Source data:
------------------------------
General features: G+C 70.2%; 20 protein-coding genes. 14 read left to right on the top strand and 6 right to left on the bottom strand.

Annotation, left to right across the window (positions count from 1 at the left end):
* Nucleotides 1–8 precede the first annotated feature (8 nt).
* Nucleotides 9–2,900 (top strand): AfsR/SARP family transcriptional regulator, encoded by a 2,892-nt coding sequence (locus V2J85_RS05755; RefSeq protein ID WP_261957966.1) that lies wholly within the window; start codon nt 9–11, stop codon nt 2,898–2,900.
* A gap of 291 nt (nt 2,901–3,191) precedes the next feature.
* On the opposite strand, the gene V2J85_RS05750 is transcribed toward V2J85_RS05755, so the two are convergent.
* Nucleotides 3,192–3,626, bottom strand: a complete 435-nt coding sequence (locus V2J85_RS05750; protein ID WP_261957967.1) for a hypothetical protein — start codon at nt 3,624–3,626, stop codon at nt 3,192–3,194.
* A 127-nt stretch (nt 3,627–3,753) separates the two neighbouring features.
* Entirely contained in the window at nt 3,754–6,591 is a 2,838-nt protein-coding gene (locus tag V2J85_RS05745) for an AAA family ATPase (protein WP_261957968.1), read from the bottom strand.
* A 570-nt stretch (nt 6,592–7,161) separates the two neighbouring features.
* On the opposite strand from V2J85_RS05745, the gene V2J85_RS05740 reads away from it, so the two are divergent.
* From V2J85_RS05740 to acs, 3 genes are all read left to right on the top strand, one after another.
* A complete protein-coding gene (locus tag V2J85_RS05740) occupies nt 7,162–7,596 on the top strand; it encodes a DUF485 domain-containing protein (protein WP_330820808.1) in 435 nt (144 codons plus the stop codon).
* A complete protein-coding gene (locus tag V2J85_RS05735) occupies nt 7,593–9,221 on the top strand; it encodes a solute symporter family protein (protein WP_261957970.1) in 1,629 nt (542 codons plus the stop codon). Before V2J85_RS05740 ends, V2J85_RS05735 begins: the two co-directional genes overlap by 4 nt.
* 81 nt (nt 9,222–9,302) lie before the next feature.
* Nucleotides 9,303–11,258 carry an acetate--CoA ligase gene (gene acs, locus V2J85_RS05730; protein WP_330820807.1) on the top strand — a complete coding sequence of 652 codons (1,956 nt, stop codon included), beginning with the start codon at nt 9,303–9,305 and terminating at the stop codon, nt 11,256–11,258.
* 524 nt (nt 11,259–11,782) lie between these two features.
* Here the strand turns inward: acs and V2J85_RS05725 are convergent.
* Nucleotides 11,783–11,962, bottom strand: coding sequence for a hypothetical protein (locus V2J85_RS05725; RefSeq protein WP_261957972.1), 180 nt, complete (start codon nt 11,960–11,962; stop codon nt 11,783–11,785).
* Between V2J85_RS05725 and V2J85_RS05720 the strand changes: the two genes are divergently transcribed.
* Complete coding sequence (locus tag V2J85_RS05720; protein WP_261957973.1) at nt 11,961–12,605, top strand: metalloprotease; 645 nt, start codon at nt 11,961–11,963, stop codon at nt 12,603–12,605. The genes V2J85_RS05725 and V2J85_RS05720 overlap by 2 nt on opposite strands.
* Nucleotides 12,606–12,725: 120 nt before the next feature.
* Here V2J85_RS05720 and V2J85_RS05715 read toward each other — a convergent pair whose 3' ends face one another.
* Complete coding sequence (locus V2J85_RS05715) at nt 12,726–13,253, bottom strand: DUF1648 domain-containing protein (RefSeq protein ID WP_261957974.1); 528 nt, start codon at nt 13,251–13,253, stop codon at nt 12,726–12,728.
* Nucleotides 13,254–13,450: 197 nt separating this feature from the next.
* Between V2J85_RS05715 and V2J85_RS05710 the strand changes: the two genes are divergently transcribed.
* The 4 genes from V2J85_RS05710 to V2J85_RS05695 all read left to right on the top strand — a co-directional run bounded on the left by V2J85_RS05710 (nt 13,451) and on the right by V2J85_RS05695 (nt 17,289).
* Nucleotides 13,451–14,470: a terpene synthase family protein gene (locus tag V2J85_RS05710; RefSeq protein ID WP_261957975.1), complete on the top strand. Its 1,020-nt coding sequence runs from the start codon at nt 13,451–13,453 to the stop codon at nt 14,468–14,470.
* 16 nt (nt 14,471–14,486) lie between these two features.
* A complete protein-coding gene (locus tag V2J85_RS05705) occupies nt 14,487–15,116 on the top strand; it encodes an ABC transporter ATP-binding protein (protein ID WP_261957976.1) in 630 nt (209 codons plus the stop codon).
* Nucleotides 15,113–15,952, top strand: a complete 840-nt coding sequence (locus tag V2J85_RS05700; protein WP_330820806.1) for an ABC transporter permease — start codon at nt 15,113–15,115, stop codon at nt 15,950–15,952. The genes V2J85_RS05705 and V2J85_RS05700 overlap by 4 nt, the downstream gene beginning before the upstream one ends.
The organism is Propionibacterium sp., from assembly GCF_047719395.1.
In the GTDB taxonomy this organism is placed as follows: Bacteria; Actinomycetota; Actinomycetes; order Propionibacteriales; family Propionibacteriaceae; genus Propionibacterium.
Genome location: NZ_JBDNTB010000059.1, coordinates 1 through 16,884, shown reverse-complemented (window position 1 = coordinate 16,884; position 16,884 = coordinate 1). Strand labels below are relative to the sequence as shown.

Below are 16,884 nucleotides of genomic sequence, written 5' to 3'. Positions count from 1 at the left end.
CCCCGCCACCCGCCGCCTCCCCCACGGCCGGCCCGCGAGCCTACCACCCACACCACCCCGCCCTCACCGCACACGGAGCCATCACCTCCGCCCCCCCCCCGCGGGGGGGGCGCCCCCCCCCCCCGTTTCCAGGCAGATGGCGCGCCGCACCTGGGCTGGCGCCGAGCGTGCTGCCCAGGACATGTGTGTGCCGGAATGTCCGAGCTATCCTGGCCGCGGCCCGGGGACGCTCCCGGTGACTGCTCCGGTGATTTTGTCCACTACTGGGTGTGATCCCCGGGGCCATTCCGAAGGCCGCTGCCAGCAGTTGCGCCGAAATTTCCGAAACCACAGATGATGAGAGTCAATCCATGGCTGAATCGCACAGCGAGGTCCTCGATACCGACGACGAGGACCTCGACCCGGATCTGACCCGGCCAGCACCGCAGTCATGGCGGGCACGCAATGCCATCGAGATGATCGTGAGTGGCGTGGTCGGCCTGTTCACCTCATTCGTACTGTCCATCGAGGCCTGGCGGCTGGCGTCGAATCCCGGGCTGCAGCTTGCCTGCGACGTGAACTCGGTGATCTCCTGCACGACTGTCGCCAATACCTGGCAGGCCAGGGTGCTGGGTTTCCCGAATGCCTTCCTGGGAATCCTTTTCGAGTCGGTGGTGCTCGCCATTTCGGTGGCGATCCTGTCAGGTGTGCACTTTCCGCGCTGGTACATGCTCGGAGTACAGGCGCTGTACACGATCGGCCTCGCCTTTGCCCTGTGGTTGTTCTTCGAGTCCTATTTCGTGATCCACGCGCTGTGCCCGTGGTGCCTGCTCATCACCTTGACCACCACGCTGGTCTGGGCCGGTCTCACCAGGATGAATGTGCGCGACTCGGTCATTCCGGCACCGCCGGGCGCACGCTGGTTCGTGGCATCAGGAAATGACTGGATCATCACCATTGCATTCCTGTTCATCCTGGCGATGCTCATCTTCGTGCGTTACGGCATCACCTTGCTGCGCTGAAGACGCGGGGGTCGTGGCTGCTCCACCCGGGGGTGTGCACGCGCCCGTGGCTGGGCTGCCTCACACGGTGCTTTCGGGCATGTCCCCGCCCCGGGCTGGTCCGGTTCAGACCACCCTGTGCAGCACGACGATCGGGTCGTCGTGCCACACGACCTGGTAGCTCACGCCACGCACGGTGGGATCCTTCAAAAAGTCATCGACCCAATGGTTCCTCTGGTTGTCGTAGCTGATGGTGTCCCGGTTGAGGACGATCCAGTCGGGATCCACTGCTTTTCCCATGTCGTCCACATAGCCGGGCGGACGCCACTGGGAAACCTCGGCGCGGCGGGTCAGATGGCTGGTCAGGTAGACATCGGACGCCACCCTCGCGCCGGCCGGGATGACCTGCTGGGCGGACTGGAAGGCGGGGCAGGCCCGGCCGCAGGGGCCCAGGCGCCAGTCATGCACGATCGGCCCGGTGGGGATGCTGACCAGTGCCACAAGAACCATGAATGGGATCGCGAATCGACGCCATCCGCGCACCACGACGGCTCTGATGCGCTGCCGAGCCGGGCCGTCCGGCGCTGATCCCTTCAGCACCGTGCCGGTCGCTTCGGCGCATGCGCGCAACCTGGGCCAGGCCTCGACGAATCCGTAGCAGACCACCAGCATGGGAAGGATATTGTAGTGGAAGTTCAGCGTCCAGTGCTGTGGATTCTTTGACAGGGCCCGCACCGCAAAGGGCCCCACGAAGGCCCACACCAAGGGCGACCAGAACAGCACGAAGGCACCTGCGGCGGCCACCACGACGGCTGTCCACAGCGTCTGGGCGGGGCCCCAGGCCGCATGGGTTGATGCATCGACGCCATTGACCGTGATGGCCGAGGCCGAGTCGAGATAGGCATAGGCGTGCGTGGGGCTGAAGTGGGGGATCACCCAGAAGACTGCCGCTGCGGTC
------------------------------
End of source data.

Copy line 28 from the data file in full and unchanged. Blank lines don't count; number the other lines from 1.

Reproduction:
* Nucleotides 13,451–14,470: a terpene synthase family protein gene (locus tag V2J85_RS05710; RefSeq protein ID WP_261957975.1), complete on the top strand. Its 1,020-nt coding sequence runs from the start codon at nt 13,451–13,453 to the stop codon at nt 14,468–14,470.